At today’s meeting, Governor Brown attended and raised questions at various points. Some of the questions were what might be termed “insistent.” That is, the quick answers received were followed by more questions.
The public comment session included complaints about lack of affirmative action at UC. Note that Prop 209 is a constraint. The issue of the losses on “swaps” (see our earlier post) was raised by one of the Berkeley report’s authors. He raised the litigation issue; why isn’t UC trying to litigate to get back some losses? (More on this matter below.) As our prior post noted, the Regents took professional tuition increases off the agenda at the governor’s request, but there was a statement opposing the increases (which might be brought back in the future). Note also the material below on the budget proposal.
Academic Council chair Powell was pleased that Prop 30 passed but hopes we can now have a multiyear agreement with the state which won’t vanish if another budget squeeze occurs. He stressed the need to recruit just to replace faculty who leave and noted that aging of the existing faculty.
During the Committee on Finance session, Peter Taylor replied to the Berkeley swap report. He termed it inaccurate. He wasn’t here when those agreements were made but says a due diligence review of those agreements suggests that compared with the alternatives at the time (essentially a fixed rate bond flotation vs. a variable rate with swap “insurance”), the swap approach was legitimately seen as best. If you listen carefully, he does say that given what actually happened subsequently (a big drop in interest rates), it would have worked out better to not have swapped the variable interest rate for the fixed rate. He pointed to the insurance aspect of swaps that yours truly noted in our earlier post on this issue. (Again, see our earlier post.) It was not clear whether the argument that the decision to use swaps was correct viewed from the perspective of what was known at the time was his answer as to why litigation is not being pursued. Presumably, defendants in such litigation would make the argument that both sides of the deal made legitimate calculations from the viewpoint of what risks they were prepared to carry.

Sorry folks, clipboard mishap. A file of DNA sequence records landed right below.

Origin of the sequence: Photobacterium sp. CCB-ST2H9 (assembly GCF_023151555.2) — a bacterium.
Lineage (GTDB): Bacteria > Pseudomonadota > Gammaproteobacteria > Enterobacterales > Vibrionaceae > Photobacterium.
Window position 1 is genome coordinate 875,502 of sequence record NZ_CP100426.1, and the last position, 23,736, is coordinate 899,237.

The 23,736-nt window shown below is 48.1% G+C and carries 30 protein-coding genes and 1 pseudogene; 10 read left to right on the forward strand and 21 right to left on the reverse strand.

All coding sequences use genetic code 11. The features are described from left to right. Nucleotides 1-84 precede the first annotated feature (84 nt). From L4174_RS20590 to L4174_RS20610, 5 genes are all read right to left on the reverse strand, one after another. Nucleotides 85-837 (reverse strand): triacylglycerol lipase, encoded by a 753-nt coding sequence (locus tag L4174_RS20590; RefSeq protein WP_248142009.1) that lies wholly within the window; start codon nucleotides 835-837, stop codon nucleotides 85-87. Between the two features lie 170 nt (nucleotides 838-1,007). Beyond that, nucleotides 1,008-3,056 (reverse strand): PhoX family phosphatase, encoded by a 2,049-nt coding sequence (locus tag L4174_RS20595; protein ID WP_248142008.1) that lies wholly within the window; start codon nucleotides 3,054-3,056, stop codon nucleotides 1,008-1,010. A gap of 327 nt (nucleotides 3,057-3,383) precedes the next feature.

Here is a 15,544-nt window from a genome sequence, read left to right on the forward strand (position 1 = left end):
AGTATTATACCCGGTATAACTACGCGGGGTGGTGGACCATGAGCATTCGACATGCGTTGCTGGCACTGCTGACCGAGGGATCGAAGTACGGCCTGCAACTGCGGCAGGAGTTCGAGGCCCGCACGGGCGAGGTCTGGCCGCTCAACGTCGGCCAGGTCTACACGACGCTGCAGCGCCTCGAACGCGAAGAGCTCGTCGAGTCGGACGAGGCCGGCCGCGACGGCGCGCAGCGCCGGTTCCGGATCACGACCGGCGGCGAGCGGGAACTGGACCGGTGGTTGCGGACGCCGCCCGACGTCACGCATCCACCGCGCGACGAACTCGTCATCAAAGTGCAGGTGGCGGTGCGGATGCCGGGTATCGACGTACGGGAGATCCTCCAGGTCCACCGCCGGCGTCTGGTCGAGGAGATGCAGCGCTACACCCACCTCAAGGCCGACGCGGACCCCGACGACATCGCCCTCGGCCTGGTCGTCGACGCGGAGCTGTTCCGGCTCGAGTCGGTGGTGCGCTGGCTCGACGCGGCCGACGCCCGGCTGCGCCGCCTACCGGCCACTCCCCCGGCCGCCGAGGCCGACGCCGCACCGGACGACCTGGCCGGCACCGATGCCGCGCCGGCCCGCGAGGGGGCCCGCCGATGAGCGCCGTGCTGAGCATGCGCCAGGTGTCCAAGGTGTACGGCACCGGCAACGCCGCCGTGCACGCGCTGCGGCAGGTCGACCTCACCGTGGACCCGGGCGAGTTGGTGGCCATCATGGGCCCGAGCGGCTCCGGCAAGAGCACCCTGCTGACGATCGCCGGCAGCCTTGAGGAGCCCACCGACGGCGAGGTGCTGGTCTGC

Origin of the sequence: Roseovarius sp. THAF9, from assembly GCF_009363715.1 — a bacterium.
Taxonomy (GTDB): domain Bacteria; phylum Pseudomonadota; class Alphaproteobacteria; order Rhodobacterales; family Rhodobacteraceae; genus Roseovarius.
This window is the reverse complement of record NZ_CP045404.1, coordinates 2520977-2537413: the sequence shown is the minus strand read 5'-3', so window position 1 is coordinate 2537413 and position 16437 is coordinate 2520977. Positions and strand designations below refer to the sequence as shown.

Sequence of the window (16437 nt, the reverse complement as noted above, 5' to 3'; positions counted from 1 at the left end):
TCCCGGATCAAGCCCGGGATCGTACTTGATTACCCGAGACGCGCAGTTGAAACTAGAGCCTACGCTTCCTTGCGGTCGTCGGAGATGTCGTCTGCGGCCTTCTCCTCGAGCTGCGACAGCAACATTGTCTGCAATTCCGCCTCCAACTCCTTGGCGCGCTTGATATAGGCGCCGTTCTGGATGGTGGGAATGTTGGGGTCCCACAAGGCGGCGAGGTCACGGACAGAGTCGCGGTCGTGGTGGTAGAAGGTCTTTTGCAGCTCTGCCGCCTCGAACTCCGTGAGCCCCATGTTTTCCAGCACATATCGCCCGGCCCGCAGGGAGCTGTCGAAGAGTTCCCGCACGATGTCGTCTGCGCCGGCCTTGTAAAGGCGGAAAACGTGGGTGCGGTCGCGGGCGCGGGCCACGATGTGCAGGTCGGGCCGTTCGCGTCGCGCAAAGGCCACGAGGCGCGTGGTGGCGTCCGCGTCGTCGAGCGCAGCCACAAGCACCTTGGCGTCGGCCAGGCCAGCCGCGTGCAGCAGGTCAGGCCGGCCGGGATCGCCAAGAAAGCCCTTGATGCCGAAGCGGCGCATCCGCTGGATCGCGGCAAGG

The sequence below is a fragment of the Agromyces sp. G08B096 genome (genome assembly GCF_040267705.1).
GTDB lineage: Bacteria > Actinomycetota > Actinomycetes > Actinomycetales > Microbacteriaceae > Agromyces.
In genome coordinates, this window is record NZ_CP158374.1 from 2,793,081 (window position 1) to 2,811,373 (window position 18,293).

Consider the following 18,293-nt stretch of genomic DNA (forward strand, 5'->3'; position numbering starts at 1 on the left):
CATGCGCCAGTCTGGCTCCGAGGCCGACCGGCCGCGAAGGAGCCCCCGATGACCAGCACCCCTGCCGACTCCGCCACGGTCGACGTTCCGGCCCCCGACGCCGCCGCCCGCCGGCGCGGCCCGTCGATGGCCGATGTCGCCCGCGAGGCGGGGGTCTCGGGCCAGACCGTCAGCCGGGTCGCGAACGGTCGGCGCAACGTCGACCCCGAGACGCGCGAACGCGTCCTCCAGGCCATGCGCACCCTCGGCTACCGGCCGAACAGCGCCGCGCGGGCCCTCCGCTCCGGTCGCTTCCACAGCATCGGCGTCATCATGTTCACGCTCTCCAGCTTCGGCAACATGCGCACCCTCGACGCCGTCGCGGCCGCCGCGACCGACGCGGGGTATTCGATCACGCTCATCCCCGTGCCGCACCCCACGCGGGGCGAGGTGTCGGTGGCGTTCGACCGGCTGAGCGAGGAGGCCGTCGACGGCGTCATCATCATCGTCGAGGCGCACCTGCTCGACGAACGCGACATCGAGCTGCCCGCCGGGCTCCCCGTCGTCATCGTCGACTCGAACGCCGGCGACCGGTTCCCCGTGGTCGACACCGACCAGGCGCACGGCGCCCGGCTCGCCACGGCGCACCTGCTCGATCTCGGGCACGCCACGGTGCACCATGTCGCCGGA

Governor Brown was less interested in the swap issue and more interested in the general growth in debt described in the Berkeley report. He kept raising the issue until more detail was provided. Basically, the answer given was that the state used to provide financing (state bonds, etc.) for UC capital projects but now it doesn’t. Taylor noted that many capital projects such as dorms have revenue streams to cover costs. He mentioned seismic upgrades (at least some of which presumably) are in buildings that don’t have revenue streams. Nineteen percent of the debt was said to be repayable by the UC general fund (some of which is paid by research overhead). Brown seemed not to be entirely assuaged by the response.
[Readers of this blog will note that we have questioned the UCLA hotel project – which officially won’t cost UCLA anything in terms of debt service based on projected revenue from the building. We have noted that the projections may be unrealistic for various reasons and, in any case, the ultimate back-up for the risk being taken is in fact other campus resources in some form. In short, simply making an argument that debt service will be covered by project revenues is not the same thing as actually having the needed revenues when the time comes. Just as the swaps, in retrospect, turned out differently than expected when originally made, so – too – can any capital project that depends on revenue streams. And ultimately, the campus carries some risk.]
When the discussion began to turn to the UC budget plan, the governor questioned a pie chart that outlined a series of efficiency initiatives. He was unsure as to exactly what it represented. It was noted in the presentation that UC would like help from the governor and legislature on pension funding.